(It would be fruitful to preach about how the Church has indeed done greater works than Christ did in his earthly ministry. Of course, this success has been possible only because of Christ's matchless death and resurrection.)

In short, Christ is our rock who calls us away from casting stones and makes us into living stones.

What do you think?

Yours in Christ,

David von Schlichten, Lectionary Blog Moderator 





Sermon thoughts for May 22, 2011; 1 Peter 2:2-10; John 14:14
2011-05-15 by David von Schlichten

1 Peter 2:2-10 speaks of us Christians as living stones, members of a royal priesthood, a holy nation. What profound language this is. One could devote a whole sermon to helping hearers contemplate what it means to be a living stone or a priest.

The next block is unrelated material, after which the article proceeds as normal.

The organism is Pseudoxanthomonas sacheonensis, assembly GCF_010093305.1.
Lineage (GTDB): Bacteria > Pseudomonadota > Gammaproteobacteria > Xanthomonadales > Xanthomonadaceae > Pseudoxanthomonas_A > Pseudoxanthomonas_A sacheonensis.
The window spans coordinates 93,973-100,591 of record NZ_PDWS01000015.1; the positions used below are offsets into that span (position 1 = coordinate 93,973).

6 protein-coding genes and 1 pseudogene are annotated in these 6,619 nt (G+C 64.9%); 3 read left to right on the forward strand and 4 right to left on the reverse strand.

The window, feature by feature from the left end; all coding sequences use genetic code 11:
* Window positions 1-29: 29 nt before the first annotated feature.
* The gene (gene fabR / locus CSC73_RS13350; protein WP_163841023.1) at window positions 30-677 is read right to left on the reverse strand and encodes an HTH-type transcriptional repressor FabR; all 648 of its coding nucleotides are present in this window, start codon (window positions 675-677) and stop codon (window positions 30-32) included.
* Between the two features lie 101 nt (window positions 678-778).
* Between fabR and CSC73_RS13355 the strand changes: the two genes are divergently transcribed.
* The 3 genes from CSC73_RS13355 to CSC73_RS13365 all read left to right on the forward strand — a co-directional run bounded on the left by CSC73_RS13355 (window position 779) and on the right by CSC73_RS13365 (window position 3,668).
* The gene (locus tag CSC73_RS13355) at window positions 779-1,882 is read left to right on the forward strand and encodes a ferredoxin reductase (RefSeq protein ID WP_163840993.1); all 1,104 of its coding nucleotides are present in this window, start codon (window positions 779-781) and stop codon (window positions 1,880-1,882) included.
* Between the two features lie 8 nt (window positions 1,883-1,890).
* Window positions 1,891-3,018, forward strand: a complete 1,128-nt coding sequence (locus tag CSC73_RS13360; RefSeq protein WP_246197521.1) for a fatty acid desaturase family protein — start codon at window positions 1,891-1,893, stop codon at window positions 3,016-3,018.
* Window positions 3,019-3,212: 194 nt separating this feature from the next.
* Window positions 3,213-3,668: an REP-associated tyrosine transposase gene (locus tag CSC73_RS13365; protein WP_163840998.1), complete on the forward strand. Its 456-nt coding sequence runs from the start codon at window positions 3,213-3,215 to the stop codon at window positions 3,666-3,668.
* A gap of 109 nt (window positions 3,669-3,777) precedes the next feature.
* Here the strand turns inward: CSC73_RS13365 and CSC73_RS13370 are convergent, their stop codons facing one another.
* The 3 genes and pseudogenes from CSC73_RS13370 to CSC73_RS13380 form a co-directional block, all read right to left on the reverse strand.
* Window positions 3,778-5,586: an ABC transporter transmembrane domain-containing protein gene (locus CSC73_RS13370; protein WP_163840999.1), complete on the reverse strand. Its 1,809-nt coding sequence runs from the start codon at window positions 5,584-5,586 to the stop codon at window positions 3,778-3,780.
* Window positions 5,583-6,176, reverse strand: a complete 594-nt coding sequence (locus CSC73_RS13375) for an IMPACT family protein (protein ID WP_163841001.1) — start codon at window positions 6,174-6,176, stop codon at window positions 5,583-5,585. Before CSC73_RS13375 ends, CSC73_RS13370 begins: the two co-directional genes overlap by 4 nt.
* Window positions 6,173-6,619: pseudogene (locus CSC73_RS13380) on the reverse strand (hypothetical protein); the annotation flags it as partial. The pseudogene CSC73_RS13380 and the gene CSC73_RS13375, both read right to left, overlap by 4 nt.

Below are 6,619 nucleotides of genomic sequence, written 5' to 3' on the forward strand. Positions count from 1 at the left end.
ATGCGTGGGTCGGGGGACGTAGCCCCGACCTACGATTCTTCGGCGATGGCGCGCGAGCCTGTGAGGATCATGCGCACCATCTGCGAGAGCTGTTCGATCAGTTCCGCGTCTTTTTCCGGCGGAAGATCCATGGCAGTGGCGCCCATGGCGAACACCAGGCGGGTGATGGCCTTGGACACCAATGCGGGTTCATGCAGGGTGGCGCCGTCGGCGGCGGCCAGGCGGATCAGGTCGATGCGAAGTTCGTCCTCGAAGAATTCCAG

John 14:14 declares that, if we ask for anything in Christ's name, Christ will do it. This is clearly a statement that requires some elaboration. How do you interpret this promise?

How do these two passages connect? For instance, could we proclaim that part of being a priest is asking Christ for that which a true priest would ask for? That is, if we are asking Christ for things AS priests, then we will not ask for, for example, revenge or selfish riches, but for that which serves God and neighbor. Make sense?

I'll provide more thoughts later this week, and I welcome your input.

Yours in Christ,

David von Schlichten, Lectionary Blog Moderator